Posts Tagged ‘lila casper’

Financial Reporting for Not-for-Profit Entities — A NEW STANDARD!

By Lila Casper, CPA
Senior, Audit & Assurance Services

ASU 2016-14 is a new Financial Reporting Standard affecting not-for-profit (“NFP”) entities, which is effective for fiscal years beginning after December 15, 2017. In the year of implementation, all prescribed provisions must be applied. Some of the primary changes in NFP financial reporting pertain to net asset presentation, a required liquidity and availability of resources disclosure, and expense reporting.

On the Statement of Financial Position, the minimum required presentation includes presenting net assets under the following two classifications: without donor restrictions and with donor restrictions. An allowable alternative presentation includes additional categories of net asset classifications, which are considered subsets of without donor restrictions and with donor restrictions, and they can include the following: undesignated, operating reserve, board-designated (for specific purpose), time restricted for future periods, purpose restricted, and endowment fund. NFP entities are also required to disclose the timing and nature of restrictions, the composition of net assets with donor restrictions, an analysis by time, purpose, and perpetual restrictions, and board designations.

Board-Designated Net Assets are defined as net assets without donor restrictions subject to self-imposed limits by action of the governing board. NFP entities are required to disclose the nature and amounts of board designations. Amounts may be earmarked for future programs, investment, contingencies, purchase or construction of fixed assets, or other uses. Organizations will need to review their existing policies regarding board designations.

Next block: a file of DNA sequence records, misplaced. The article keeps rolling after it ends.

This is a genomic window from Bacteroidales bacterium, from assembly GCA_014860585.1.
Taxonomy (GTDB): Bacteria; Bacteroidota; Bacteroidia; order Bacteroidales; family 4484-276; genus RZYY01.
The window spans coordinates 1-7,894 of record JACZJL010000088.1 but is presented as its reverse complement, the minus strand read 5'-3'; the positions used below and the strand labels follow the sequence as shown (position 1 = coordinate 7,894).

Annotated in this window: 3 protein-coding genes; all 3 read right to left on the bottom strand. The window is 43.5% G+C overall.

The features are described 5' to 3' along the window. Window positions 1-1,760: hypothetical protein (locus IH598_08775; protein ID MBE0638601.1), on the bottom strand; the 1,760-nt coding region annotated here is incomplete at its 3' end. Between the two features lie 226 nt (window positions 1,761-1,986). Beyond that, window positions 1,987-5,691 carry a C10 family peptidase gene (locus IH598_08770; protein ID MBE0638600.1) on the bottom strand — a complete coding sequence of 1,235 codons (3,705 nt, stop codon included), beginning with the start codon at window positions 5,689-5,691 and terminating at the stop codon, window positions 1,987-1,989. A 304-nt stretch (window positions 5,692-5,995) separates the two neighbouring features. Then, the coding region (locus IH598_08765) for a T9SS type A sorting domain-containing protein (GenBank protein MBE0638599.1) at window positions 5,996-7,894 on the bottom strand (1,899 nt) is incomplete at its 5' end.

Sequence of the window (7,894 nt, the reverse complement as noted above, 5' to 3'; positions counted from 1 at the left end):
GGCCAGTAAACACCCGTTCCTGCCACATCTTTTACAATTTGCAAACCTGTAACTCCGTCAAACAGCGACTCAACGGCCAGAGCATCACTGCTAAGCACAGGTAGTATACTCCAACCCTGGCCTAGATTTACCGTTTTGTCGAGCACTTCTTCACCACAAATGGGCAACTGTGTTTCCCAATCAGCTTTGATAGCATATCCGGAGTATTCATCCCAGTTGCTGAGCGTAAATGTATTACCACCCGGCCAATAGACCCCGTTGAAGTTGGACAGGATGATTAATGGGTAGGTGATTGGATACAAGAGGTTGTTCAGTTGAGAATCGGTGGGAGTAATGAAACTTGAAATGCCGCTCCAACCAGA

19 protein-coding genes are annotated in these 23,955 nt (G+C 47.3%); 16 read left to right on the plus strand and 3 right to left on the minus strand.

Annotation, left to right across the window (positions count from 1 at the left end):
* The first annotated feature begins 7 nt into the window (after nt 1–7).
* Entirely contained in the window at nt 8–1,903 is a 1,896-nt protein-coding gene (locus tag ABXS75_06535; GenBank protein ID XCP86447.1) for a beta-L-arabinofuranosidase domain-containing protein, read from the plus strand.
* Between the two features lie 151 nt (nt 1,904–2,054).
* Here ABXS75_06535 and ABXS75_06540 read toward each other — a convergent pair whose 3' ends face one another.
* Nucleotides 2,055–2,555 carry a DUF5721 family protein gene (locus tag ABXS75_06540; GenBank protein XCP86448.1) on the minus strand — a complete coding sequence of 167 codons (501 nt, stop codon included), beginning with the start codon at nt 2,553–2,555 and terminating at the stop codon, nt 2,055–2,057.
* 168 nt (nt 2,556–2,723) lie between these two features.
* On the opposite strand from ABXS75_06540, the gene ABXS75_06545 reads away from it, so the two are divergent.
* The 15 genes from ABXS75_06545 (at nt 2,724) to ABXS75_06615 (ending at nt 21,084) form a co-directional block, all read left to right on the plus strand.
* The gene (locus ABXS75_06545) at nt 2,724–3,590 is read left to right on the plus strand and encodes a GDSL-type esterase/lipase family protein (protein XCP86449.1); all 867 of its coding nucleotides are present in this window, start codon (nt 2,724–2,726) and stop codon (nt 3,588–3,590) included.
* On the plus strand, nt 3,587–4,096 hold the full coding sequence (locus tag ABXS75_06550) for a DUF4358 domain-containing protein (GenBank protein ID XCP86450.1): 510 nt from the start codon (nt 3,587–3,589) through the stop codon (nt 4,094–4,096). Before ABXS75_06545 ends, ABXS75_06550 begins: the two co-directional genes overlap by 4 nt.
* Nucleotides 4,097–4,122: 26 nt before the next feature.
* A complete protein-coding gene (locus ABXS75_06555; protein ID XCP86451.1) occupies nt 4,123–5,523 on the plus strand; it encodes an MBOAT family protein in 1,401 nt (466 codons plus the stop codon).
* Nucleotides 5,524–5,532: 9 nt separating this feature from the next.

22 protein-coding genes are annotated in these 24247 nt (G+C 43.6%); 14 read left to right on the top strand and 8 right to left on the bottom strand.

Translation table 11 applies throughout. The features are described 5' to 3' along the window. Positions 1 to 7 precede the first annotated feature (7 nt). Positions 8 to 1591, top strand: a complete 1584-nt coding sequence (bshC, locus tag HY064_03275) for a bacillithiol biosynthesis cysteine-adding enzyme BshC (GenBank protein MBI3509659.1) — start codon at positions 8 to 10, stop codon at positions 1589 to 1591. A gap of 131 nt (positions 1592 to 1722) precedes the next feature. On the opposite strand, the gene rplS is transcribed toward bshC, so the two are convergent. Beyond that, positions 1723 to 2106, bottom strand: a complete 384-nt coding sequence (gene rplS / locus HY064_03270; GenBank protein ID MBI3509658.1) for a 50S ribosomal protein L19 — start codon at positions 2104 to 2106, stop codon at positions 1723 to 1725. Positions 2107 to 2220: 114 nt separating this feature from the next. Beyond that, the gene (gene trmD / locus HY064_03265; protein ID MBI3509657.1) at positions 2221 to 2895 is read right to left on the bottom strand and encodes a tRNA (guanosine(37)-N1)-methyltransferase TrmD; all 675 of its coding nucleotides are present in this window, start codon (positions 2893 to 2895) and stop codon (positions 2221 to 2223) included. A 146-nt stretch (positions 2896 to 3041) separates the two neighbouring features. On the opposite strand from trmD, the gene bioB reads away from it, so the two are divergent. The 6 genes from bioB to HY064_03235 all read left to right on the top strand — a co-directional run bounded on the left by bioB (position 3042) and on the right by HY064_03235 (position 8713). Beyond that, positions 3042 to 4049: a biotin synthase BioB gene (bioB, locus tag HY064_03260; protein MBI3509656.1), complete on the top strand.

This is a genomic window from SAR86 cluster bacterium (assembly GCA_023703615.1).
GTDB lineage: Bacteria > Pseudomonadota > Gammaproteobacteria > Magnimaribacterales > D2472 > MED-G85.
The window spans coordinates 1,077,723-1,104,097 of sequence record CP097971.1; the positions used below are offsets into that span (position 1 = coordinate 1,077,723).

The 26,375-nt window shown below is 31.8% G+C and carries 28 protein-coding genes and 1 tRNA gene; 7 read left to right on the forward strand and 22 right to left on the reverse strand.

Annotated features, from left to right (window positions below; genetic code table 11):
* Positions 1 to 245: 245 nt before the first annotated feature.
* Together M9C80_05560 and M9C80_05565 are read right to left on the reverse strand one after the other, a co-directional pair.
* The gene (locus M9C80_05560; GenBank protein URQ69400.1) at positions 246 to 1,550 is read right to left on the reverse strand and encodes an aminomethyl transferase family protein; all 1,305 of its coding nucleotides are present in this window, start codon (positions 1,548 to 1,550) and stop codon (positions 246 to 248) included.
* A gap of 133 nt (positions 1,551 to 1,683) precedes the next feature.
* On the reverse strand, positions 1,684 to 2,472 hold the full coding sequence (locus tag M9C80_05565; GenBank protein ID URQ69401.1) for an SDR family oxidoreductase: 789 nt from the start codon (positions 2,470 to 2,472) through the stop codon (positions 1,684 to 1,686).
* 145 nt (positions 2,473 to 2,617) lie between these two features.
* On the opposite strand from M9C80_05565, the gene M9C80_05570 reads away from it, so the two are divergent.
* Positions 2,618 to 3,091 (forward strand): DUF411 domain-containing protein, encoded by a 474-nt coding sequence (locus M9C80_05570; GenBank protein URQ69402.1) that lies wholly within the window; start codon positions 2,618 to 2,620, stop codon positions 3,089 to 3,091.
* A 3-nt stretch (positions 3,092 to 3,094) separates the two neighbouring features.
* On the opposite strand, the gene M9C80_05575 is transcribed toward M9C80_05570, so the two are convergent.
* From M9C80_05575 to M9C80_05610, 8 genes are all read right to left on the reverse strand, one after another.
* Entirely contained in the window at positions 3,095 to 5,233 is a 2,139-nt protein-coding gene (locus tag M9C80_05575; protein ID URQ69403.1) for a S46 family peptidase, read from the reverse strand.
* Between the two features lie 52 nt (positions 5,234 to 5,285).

In addition, NFP entities are required to provide qualitative information (in the footnotes to the Financial Statements) on how they manage their liquid available resources as well as their liquidity risk and quantitative information that communicates the availability of their financial assets at the Statement of Financial Position date to meet cash needs for general expenditures within one year. Also note that the availability of a financial asset may be affected by its nature, external limits imposed by donors, laws, and contracts or internal limits imposed by governing board decisions.

The schedule of functional expenses will no longer be an optional supplemental schedule. It is now a required part of the basic financial statements. The new standard also expanded on guidance for allocations of Management and General Expenses.

Sponsel CPA Group has expertise in not-for-profit financial reporting and can go over the new rules with you to find the best options for your organization. If you have any questions please contact Lila Casper at (317) 613-7860 or email

Are You Ready for Your Next Crisis?

By Lila Casper, CPA
Senior, Audit & Assurance Services 

As business slows down a bit this summer, now is an opportune time to focus on non-financial issues. Chief among them should be crisis management.

Even when business is booming, it’s important to prepare for the unexpected. As the old saying goes, “If you fail to plan, you plan to fail.”

Every company out there — big or small — should have a Disaster Recovery Plan in place with clear procedures to mitigate major disruptions to their business.

Examples of possible crises to consider include:

  • Natural or man-made disasters that damage or completely destroy the business building and its contents (including business records)
  • Cyber attack
  • Failure of IT technology and inadequate backup of stored data
  • Product recall
  • Employee misconduct
  • Loss of a key employee